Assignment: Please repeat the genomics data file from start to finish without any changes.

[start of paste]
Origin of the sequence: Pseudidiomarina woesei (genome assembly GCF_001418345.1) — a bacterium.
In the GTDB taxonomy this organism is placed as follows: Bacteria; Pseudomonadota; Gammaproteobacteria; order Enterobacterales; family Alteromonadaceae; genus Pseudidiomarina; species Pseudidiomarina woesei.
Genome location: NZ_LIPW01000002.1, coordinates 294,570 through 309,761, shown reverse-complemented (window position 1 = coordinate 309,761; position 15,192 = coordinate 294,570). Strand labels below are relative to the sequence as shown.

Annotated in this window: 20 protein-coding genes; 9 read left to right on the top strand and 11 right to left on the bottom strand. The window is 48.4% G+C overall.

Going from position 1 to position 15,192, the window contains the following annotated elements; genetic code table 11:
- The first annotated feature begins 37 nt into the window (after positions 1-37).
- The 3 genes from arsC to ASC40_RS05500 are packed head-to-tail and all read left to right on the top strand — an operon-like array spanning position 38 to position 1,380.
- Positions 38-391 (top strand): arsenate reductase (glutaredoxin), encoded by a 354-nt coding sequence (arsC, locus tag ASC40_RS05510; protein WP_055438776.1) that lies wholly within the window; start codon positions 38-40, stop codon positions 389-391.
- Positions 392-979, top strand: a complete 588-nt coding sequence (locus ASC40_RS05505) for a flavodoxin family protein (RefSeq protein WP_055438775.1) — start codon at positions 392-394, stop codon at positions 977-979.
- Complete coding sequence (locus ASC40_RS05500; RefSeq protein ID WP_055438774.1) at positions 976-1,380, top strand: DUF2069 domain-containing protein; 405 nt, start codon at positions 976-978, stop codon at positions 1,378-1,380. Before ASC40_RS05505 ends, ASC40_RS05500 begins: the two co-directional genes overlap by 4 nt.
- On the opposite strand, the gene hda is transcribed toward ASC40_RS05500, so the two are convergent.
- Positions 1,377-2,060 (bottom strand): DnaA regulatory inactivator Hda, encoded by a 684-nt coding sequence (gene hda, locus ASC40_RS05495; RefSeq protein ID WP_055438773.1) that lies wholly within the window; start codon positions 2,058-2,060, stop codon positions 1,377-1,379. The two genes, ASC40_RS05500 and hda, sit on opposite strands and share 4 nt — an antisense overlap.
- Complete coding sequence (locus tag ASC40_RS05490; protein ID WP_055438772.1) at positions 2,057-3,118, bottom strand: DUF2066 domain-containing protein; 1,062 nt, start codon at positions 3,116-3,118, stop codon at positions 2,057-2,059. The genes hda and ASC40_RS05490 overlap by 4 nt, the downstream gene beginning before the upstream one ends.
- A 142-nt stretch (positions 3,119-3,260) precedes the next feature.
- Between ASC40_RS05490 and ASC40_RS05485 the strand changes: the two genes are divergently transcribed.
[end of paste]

Origin of the sequence: Pseudidiomarina woesei (genome assembly GCF_001418345.1) — a bacterium.
In the GTDB taxonomy this organism is placed as follows: Bacteria; Pseudomonadota; Gammaproteobacteria; order Enterobacterales; family Alteromonadaceae; genus Pseudidiomarina; species Pseudidiomarina woesei.
Genome location: NZ_LIPW01000002.1, coordinates 294,570 through 309,761, shown reverse-complemented (window position 1 = coordinate 309,761; position 15,192 = coordinate 294,570). Strand labels below are relative to the sequence as shown.

Annotated in this window: 20 protein-coding genes; 9 read left to right on the top strand and 11 right to left on the bottom strand. The window is 48.4% G+C overall.

Going from position 1 to position 15,192, the window contains the following annotated elements; genetic code table 11:
- The first annotated feature begins 37 nt into the window (after positions 1-37).
- The 3 genes from arsC to ASC40_RS05500 are packed head-to-tail and all read left to right on the top strand — an operon-like array spanning position 38 to position 1,380.
- Positions 38-391 (top strand): arsenate reductase (glutaredoxin), encoded by a 354-nt coding sequence (arsC, locus tag ASC40_RS05510; protein WP_055438776.1) that lies wholly within the window; start codon positions 38-40, stop codon positions 389-391.
- Positions 392-979, top strand: a complete 588-nt coding sequence (locus ASC40_RS05505) for a flavodoxin family protein (RefSeq protein WP_055438775.1) — start codon at positions 392-394, stop codon at positions 977-979.
- Complete coding sequence (locus ASC40_RS05500; RefSeq protein ID WP_055438774.1) at positions 976-1,380, top strand: DUF2069 domain-containing protein; 405 nt, start codon at positions 976-978, stop codon at positions 1,378-1,380. Before ASC40_RS05505 ends, ASC40_RS05500 begins: the two co-directional genes overlap by 4 nt.
- On the opposite strand, the gene hda is transcribed toward ASC40_RS05500, so the two are convergent.
- Positions 1,377-2,060 (bottom strand): DnaA regulatory inactivator Hda, encoded by a 684-nt coding sequence (gene hda, locus ASC40_RS05495; RefSeq protein ID WP_055438773.1) that lies wholly within the window; start codon positions 2,058-2,060, stop codon positions 1,377-1,379. The two genes, ASC40_RS05500 and hda, sit on opposite strands and share 4 nt — an antisense overlap.
- Complete coding sequence (locus tag ASC40_RS05490; protein ID WP_055438772.1) at positions 2,057-3,118, bottom strand: DUF2066 domain-containing protein; 1,062 nt, start codon at positions 3,116-3,118, stop codon at positions 2,057-2,059. The genes hda and ASC40_RS05490 overlap by 4 nt, the downstream gene beginning before the upstream one ends.
- A 142-nt stretch (positions 3,119-3,260) precedes the next feature.
- Between ASC40_RS05490 and ASC40_RS05485 the strand changes: the two genes are divergently transcribed.